The opening gallery of Sargent and Spain is dominated by a stunning portrait of a young English boy, Cecil Harrison, painted in 1888. Sargent was friends with the boy's parents and the painting was a watershed moment in his career. This was Sargent's first portrait of a child to be painted in Britain. As an evocation of youthful innocence and of future promise, this style of portraiture appealed mightily to Sargent's British clients.
These personal details, however, do not account for the prominent placement of Cecil Harrison in the exhibition.This painting plays such a key role in Sargent and Spain because it forcefully illustrates the enduring influence of Velazquez upon Sargent's development as a artist.
The technical mastery displayed in Cecil Harrison was clearly inspired by Sargent's study of Velazquez during his 1879 painting visits to the Prado. The burnished browns and shadowy blacks of the background, so vital in fixing the subject before our eyes without distraction, are straight-out of Velazquez. Indeed, the painterly skill demonstrated in the background coloration is so high that Velazquez might well have painted it himself.
Sargent and Velazquez shared another, poignant, connection. Both artists painted society portraits in nations at the zenith of power and success. Both Spain and Britain were quickly to suffer the ravages of "Great" wars during the later years of both artists. The fresh-faced boy in a sailor suit would sacrifice his life in World War I. Major Cecil Harrison of the Rifle Brigade was killed in action at the battle of Neuve Chappelle in March 1915.
The second gallery of Sargent and Spain is also dominated by a full-length portrait. But the impact of this work has a far different effect. This time, Sargent's painting summons to life a woman who personified the pride and the passion of the soul of Spain.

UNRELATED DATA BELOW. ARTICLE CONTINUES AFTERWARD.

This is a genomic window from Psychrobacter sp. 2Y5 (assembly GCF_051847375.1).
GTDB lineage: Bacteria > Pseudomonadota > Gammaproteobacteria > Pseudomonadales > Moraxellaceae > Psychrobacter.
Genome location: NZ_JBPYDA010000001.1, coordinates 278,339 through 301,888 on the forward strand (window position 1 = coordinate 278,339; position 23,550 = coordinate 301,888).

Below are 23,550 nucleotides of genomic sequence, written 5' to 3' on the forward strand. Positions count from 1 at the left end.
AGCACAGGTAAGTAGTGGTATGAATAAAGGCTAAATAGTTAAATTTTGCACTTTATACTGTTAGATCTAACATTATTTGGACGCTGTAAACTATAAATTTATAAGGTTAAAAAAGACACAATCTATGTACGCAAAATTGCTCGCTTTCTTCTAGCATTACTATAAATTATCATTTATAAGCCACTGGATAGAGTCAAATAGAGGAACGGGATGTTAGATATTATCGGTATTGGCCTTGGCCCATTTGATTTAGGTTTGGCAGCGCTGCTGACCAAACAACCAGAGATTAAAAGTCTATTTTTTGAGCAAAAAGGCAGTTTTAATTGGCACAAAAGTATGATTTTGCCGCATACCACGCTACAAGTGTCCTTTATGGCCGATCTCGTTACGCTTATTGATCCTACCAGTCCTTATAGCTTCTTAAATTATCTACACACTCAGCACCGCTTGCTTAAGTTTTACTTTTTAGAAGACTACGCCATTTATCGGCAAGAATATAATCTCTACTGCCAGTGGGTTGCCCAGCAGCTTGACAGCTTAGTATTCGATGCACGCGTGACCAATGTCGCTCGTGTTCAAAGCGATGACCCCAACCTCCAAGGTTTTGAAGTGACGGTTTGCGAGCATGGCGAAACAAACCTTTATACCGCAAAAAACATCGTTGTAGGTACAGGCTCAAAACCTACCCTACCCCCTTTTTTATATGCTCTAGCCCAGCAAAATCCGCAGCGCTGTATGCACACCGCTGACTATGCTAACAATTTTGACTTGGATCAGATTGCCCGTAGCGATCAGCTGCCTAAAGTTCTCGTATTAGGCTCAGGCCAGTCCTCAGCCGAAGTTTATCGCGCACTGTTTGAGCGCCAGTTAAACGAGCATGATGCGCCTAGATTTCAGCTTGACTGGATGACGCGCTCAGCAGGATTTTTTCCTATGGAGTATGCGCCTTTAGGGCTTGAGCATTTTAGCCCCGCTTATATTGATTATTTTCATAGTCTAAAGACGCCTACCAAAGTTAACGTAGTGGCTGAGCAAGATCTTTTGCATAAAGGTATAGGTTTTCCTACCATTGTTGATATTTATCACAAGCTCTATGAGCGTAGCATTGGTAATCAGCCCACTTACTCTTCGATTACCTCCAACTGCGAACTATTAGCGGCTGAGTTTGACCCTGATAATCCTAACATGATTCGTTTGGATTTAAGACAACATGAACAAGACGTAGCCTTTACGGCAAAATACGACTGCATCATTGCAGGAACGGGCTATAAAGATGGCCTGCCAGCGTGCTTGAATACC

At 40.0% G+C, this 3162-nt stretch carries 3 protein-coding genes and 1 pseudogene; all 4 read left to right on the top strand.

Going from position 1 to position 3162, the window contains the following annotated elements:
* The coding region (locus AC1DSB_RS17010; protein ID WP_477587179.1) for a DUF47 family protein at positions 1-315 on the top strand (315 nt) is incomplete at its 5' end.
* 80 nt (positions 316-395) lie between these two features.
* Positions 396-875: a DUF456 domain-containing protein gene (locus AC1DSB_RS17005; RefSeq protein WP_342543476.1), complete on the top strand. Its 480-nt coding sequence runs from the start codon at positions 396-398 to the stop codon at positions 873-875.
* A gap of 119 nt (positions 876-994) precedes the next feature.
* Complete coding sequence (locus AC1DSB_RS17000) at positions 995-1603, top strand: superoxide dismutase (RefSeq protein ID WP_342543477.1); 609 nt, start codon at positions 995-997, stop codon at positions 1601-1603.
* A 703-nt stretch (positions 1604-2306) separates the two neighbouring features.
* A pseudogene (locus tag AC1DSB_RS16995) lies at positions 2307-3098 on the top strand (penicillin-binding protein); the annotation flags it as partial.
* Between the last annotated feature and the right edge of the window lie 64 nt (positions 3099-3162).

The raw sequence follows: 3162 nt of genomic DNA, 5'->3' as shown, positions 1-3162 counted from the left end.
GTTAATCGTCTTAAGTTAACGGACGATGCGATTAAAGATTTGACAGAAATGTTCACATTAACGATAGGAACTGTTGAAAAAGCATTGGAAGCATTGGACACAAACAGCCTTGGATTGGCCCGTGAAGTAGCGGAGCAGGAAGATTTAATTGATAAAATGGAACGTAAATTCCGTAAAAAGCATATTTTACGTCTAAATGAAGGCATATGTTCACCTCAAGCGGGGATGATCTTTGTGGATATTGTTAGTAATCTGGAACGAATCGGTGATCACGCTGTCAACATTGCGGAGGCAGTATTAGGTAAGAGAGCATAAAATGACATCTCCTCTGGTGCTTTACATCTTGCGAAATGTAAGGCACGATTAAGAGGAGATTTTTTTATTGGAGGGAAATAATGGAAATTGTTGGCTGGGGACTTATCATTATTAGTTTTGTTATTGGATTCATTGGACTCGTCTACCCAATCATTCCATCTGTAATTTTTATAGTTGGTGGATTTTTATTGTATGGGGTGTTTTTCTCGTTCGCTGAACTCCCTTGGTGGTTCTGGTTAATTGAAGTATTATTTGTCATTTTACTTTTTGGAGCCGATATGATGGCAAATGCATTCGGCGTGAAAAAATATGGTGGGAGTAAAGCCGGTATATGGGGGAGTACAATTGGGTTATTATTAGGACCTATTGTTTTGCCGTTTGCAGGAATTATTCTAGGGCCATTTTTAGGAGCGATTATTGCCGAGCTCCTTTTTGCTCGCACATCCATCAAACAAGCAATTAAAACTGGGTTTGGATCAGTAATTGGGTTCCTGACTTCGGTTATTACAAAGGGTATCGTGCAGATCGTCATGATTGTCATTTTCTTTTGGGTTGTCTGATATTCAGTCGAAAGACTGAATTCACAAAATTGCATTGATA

Carmen Dauset Moreno (1868-1910), known as Carmencita, was a world-famous dancer. Such was her renown that Carmencita performed before a film camera at the Edison studio in West Orange, N.J. This is believed to be the first cinematic recording of dance for commercial distribution. A video of this "genesis" moment of the Silver Screen is on view in conjunction with the Sargent portraits of Carmencita.
The presence of Velazquez is immediately noticeable in the standing portrait of Carmencita. So is the influence of El Greco, in the soaring, elongated figure of the dancer. But the same year that Sargent painted this imposing, statuesque image of Camencita, he also attempted to portray her dancing, in a frenzy of motion.
Looking at this fascinating painting, one might excused to surmise that Sargent tried to depict Carmencita as she whirled in kinetic movement to compete with the Edison film sequence. But that performance took place in 1894, four years after Sargent painted both portraits.
The challenge of depicting the stirring motions of Spanish dance had intrigued Sargent since his first visit to Spain in 1879. Along with the two portraits and the video of the 1894 dance, there are numerous sketches in this gallery showing how Sargent attempted to capture both the emotional fervor of Spanish dance. Many of these truly "moving" drawings relate to his first great success as an artist, the wondrous painting El Jaleo.
At this point, the absence of El Jaleo, Sargent's greatest Spanish-themed work, from this exhibition needs to be addressed. Given the monumental size of El Jaleo, roughly 7 1/2 x 11 1/2 feet, and its importance to the Isabella Stewart Gardner Museum in Boston, it cannot be transported to a traveling exhibition like Sargent and Spain.
The National Gallery and the Gardner Museum compensate for the understandable omission of El Jaleo by the presentation of Sargent's preliminary drawings for this mighty work of art and a post-painting sketch, along with a large - though not life-sized - color print of the painting.